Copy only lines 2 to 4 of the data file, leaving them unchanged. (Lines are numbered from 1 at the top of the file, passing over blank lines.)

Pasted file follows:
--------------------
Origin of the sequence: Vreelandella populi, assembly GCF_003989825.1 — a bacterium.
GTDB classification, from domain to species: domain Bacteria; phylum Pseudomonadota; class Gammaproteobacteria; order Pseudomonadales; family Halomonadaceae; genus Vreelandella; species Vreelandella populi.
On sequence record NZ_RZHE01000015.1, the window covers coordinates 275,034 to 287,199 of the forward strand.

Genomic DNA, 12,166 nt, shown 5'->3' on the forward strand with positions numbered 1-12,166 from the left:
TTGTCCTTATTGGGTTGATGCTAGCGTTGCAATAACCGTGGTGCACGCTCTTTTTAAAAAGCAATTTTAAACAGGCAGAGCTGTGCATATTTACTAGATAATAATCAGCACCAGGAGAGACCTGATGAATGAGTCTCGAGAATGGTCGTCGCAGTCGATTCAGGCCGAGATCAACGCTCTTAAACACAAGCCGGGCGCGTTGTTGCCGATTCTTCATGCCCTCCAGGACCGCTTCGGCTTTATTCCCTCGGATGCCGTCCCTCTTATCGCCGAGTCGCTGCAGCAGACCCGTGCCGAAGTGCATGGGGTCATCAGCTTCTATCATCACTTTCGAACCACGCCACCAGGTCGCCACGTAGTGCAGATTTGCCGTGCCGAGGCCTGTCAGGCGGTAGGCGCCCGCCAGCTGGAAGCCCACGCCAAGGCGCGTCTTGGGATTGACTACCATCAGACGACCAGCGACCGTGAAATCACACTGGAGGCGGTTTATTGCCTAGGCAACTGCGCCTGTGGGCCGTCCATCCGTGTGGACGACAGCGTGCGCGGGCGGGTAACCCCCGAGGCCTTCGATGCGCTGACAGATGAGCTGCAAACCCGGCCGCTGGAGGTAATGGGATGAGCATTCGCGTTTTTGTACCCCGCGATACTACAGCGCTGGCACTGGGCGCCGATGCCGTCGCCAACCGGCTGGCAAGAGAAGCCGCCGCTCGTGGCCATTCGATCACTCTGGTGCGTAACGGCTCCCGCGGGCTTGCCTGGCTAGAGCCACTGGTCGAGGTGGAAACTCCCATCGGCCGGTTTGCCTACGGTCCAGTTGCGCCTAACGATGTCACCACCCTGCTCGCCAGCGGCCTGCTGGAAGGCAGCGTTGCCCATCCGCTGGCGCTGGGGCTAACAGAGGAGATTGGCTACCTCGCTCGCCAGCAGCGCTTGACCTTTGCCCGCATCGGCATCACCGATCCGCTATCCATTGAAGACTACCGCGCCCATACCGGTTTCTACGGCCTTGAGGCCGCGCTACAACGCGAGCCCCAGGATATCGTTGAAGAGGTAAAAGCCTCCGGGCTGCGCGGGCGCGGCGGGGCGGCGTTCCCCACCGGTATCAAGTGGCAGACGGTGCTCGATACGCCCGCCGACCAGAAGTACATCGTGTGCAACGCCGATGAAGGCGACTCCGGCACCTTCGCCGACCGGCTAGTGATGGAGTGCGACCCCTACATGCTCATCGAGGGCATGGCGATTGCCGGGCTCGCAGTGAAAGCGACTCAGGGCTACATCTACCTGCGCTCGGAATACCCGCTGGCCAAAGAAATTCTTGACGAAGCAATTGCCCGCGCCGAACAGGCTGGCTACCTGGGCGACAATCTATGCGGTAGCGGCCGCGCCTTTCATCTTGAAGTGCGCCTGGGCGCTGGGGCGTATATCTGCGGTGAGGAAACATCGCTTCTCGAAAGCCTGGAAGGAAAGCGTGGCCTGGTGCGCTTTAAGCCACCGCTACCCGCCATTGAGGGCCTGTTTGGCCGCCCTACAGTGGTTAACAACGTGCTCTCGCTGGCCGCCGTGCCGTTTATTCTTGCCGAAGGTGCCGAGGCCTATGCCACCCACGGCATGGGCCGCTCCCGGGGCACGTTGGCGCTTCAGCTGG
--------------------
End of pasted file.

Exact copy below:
GTDB classification, from domain to species: domain Bacteria; phylum Pseudomonadota; class Gammaproteobacteria; order Pseudomonadales; family Halomonadaceae; genus Vreelandella; species Vreelandella populi.
On sequence record NZ_RZHE01000015.1, the window covers coordinates 275,034 to 287,199 of the forward strand.

Genomic DNA, 12,166 nt, shown 5'->3' on the forward strand with positions numbered 1-12,166 from the left: